A thief stole a rare 18th-century violin that is said to be worth more than $ 700,000 in California – and he may not even know it, according to the Los Angeles Times.
The 1710 crumpled maple and alpine spruce instrument – built by Hieronymus Amati II, one of the most famous violin makers in history – was inside art dealer Rowland Weinstein’s car, which was stolen from his LA residence on December 8, according to the report.
The art dealer said he moved the violin from a previous location that he felt was not safe enough when he accidentally left his white Tesla unlocked for a moment as he entered his house. When he returned from inside, the car and the valued property were gone.
An FBI spokeswoman, Laura Eimiller, told the newspaper that the agency has no leader in the case.
“According to the LAPD, a car thief is believed to have been in the area,”
Weinstein is offering a $ 25,000 reward for information leading to the safe return of the violin.
“I’m in charge of a piece of history, and the story came from me,” Weinstein told the outlet. “It’s so fragile. My biggest fear is that someone who does not know what they have will place it in the wrong environment and it will be damaged or destroyed. “
Weinstein purchased the violin in October 2013 for $ 507,436 from auction house Tarisio. The auctioneer says the value of the instrument is likely to appreciate $ 700,000- $ 900,000 today, according to the LA Times.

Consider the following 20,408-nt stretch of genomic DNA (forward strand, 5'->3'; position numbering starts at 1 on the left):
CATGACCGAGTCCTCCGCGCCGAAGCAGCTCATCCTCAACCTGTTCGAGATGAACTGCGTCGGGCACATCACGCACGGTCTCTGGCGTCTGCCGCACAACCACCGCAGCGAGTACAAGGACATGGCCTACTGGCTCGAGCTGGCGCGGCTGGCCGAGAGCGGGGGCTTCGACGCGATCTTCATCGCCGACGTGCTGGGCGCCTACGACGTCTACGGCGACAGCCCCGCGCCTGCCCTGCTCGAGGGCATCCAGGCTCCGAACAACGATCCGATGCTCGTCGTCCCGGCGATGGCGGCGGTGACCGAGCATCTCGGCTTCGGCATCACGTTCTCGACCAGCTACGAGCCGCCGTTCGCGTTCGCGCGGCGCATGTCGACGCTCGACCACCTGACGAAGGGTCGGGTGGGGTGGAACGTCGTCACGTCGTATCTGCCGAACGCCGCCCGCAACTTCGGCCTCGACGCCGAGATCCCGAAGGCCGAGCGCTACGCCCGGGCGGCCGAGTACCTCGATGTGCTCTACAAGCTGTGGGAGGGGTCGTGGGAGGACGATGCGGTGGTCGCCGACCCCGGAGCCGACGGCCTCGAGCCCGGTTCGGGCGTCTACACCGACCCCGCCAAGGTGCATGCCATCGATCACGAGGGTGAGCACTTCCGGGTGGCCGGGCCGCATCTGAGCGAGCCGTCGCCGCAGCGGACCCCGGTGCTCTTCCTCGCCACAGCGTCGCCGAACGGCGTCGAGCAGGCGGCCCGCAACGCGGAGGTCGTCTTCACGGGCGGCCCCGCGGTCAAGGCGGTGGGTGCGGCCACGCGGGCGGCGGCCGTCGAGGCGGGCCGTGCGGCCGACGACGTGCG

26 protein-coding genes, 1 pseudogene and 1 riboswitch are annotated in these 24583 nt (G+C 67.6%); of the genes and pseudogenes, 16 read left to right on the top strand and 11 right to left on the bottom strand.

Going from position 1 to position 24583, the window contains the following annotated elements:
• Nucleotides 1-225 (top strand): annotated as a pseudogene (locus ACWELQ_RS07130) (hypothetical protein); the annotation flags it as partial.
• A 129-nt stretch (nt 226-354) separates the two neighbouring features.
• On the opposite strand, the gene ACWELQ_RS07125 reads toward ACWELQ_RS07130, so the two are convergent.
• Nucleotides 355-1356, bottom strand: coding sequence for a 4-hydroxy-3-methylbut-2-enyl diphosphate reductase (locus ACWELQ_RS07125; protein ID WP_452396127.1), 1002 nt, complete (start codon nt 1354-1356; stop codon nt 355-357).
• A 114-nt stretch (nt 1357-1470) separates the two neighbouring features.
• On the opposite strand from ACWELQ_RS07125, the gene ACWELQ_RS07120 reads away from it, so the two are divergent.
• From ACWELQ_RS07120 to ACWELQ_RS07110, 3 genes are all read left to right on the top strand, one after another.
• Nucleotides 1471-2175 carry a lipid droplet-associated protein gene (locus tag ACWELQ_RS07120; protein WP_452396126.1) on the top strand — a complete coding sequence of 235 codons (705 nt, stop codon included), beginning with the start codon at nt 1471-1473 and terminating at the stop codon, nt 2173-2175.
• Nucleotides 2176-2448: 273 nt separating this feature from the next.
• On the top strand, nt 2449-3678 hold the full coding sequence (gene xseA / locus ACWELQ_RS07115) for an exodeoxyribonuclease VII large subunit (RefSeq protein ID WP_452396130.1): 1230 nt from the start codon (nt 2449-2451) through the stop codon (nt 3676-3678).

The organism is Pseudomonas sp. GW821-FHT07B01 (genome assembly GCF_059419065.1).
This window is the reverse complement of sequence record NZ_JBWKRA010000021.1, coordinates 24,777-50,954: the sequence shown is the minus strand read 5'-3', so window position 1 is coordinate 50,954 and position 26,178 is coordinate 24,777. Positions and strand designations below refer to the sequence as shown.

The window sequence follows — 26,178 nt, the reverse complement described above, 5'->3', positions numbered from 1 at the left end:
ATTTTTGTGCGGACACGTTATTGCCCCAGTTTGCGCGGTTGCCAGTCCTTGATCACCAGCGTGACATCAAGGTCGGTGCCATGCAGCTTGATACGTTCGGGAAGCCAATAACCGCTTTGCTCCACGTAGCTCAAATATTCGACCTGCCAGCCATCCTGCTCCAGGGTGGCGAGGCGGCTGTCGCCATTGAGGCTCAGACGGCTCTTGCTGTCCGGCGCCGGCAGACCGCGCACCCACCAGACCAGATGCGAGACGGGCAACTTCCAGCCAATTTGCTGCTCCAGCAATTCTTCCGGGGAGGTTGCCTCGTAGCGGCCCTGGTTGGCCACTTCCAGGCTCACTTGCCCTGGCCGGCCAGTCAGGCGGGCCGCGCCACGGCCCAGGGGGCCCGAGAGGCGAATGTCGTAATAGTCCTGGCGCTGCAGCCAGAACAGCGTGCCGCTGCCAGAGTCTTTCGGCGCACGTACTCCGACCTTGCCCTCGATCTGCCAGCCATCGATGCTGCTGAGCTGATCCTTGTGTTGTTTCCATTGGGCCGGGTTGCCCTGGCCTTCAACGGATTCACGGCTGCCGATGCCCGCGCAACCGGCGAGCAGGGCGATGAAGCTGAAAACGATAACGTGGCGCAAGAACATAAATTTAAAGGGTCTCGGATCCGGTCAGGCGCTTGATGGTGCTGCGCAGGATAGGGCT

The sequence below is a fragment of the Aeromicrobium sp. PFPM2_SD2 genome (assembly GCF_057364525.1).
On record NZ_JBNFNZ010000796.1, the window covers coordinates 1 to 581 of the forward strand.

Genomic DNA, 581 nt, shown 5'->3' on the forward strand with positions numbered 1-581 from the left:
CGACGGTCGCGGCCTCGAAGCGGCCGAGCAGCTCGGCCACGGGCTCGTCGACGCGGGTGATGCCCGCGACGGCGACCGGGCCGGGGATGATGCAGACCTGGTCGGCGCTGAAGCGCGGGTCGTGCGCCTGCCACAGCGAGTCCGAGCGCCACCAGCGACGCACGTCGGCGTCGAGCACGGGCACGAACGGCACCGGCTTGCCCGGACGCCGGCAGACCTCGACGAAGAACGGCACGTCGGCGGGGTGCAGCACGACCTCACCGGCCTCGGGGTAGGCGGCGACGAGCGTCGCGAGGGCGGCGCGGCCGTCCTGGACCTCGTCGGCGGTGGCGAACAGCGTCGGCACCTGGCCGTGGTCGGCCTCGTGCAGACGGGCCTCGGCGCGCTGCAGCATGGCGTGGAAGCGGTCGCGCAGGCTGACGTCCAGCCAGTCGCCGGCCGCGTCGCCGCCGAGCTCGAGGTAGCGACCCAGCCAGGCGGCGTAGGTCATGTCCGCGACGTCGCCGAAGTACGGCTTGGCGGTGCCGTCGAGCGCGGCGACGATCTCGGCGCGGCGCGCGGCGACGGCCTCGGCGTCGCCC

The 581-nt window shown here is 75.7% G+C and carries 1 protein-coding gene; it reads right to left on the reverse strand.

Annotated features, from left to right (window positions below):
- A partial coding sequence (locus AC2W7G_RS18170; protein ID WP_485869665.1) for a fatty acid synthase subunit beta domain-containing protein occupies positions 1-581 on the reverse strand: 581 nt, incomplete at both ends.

The gallery owner told the newspaper that he does not play the violin, but lets musician friends and professionals play the 310-year-old instrument, which is in excellent condition.
“I feel very close to it because it is a part of history that has touched so many lives. Not just the lives of people who have been lucky enough to play it, but those who have heard it for over 300 years, Weinstein reportedly says.
Weinstein has been targeted by thieves before.
In 2011, a 1965 Pablo Picasso pencil drawing, “Tête de Femme”, was stolen from his San Francisco gallery by a Hoboken man who accidentally walked out of the gallery with the art hidden under a newspaper. The suspect was later arrested and the art was restored.
Experts say there is reason to be optimistic in this matter as well.
“This does not appear to be a planned theft, it appears to be a fact-based crime, so it is potentially still in Los Angeles, possibly in someone’s home,” Berkeley Law lecturer and violin maker Carla Shapreau told the newspaper . .
“When a theft is planned, there is often a customer for it. When someone sees a car unlocked, they are more likely to try to pass [an item found inside] locally. But it would be difficult to transfer this into the flow of trade, especially if it is well published. ”